By Tony Forder
This interview was conducted in Boulder, CO in January on the occasion of homebrew guru and craft beer instigator Charlie Papazian’s independence (retirement) from the Brewers Association.
ASN: Did you ever imagine that home brewing and craft brewing would progress this far?
CP: Yes and no. I would say dreaming or drinking too much beer I probably had hazy visions of wow wouldn’t it be cool to have homebrewers in every neighborhood and a brewery in every town. That was a vision that I had. I kinda dreamed that…but I couldn’t have imagined the impact that kind of evolution happening would have on everything else. How many jobs, economic impact…those are all buzzwords but really it’s all about people’s lives and what they do for a living and relating to each other in an environment that continues to be collaborative for the most part …positive and fun…and appreciated by so many people beyond the number of breweries that were then and the number of breweries there are now.
ASN: Any part of the craft brewing evolution surprised you particularly?
CP: I would say that all these imaginative kinds of beers that have emerged that weren’t conceived or conceptualized, that weren’t even imagined 30 years ago. Whether you call them fruity hazy or triple bocks or, you know, super stouts or extreme beers, or beers made with unusual ingredients, you know all that stuff probably happened in other times and places years ago before our time…because nothing really seems to be new…you can always find some reference somewhere in history that people were doing the things we invent now, they were doing them before our lifetime…but the dizzying world where it’s happening now…so many choices, so many directions people are going…seemingly enjoying it for the most part.
ASN: Anything you can put your finger on that you’re most proud of – accomplishments?
CP: Been asked that before…I would say the more or less positive and collaborative spirit that continues to this day. I think that was my resolve in the early days of the American Homebrewers Association. There was certainly a lot to be pissed off about as far as the choice of beer…people were pretty angry…and used some pretty derogatory words about the beers that were available. They were outright pissed off at the lack of choice and they were ready to go to battle. I recognized early on through my beermaking classes, and also being introduced here and there to professional brewers, that people who make beer are not caught up in the marketplace antics and economic antics of the beer business….and I always emphasized that there’s nothing to be gained by trashing out anybody else for whatever reason – in this case beer. Sooner or later you’re gonna need people as friends…you’re gonna want to be their friends again. If you burn your bridges you’ve cut off some valuable resources for whatever you’re pursuing.
It was always a collaborative thing…I couldn’t have done it by myself. I didn’t have any notion that I could do it by myself. I just surrounded myself with people who were enthusiastic and wanted to share and wanted to help out. That was kind of the foundation…and it continues from what was a volunteer organization to meagerly paid employees to what it is now…the emphasis of being positive and not going to the extreme extent of getting nasty with each other. There’s certainly a tendency in this day and age for people to say things that want to drag you in to being nasty yourself…but you just kinda keep that goal in mind…do what you do best…and you’re going to succeed.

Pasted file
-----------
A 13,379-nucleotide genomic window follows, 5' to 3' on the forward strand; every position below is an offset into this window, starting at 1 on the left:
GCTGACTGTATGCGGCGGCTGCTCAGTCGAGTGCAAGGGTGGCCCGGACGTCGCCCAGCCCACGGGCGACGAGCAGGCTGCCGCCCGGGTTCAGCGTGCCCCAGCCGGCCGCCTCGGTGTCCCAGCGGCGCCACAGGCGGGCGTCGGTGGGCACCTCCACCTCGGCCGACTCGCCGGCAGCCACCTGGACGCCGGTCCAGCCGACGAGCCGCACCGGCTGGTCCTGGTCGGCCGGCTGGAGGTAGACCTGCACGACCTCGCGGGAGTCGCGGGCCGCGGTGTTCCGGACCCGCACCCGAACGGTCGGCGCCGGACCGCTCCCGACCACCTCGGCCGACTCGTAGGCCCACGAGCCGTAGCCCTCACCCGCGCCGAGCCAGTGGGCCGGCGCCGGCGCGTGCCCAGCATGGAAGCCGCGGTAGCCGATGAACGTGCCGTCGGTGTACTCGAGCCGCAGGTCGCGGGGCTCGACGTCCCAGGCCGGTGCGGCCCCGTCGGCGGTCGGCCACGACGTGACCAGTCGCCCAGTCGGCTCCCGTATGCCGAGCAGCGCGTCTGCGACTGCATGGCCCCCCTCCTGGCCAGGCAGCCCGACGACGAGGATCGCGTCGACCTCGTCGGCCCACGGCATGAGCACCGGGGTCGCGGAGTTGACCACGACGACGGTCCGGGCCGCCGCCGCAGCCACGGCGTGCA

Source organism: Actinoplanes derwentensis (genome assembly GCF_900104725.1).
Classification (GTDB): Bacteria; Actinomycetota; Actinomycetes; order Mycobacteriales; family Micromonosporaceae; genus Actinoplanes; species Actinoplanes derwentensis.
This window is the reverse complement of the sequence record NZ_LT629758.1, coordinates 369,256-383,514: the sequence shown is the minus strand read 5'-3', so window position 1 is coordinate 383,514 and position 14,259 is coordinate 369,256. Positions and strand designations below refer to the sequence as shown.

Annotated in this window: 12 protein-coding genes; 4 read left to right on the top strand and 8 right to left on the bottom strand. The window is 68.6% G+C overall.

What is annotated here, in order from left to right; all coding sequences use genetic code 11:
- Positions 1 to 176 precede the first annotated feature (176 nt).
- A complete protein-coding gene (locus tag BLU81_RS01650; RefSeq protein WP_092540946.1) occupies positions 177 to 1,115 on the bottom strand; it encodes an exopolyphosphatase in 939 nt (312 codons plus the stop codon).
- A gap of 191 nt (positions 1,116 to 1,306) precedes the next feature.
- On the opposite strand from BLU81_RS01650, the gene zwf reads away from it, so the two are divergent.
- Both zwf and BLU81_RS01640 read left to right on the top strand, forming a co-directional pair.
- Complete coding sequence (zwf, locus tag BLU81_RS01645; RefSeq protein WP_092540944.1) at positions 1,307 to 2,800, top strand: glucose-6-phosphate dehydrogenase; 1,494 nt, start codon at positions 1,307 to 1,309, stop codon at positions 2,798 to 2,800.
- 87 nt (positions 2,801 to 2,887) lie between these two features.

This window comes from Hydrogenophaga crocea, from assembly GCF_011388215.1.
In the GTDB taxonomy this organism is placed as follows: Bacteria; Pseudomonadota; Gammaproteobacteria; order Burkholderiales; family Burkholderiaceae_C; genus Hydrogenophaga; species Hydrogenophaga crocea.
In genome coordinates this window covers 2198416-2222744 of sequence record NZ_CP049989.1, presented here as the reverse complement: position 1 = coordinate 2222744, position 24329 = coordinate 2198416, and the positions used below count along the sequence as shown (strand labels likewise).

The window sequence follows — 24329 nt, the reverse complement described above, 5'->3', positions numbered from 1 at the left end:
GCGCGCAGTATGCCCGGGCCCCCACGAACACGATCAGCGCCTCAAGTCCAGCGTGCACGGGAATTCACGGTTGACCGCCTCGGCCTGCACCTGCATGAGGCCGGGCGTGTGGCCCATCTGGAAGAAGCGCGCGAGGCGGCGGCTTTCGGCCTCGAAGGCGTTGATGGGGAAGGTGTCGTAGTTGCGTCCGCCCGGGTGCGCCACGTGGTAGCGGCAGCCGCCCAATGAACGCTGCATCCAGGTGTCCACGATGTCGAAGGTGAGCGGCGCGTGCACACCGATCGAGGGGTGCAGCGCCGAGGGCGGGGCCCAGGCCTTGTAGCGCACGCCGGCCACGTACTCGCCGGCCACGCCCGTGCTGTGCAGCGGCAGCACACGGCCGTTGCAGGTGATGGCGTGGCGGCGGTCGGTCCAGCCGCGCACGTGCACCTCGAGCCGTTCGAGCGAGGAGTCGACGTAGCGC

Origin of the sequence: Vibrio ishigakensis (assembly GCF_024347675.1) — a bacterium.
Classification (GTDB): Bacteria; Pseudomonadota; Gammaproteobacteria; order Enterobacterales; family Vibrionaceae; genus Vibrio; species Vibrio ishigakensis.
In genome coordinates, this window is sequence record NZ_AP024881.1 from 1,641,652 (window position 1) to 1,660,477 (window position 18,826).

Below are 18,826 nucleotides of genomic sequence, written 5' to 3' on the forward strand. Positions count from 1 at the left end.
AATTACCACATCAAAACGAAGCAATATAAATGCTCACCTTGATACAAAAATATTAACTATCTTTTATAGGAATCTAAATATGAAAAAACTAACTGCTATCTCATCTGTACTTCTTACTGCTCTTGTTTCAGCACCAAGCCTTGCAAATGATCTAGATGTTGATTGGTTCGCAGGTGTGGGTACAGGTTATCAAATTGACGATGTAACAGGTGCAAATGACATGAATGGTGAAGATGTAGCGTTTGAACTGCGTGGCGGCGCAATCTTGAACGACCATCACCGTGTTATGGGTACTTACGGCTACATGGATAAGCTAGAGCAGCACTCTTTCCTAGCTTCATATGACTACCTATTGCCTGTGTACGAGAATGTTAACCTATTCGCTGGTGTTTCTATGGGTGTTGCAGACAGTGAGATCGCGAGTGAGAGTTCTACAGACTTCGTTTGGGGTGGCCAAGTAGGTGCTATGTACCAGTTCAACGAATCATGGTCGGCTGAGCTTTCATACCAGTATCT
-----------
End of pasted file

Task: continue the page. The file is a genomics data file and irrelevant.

ASN: With the maturation of the business, the big guys take craft seriously now. Even if they’re on the other side, they want to be a part of it?
CP: They are a part of it, they’re just not small and independent, let’s face it. They don’t pretend to be. A digressive thought that I’ve always had – why wouldn’t big companies take pride in their brands and stand behind them and tout that they made them. If you don’t have that pride in your own products…your own beers, you don’t have anything. It’s kinda strange to me that some brewing companies don’t take that pride in their product, they disguise it is something else.
ASN: Any particular turning points in craft beer that you think really accelerated progress?
CP: The first brewpub was certainly a milestone. I could say legalization of homebrewing…that didn’t really affect things as dramatically as people would like to believe I think. It was iconic that Jimmy Carter signed a bill that included the legalization of homebrewing. People point to that as significant, but was there a flood of new homebrewers because of that? No. It was all about understanding and believing and wanting to make good beer.
The gradual shift of producers of ingredients whether that be malt or hops…the gradual understanding of the needs of craft brewers…that was a process…likewise the education of craft brewers understanding what farmers and growers and buyers were dealing with.
The availability of fresh hops – that was a turning point. A dependable source of quality yeast – Wyeast , then White Labs…allowed small breweries to really branch out…all brewers really.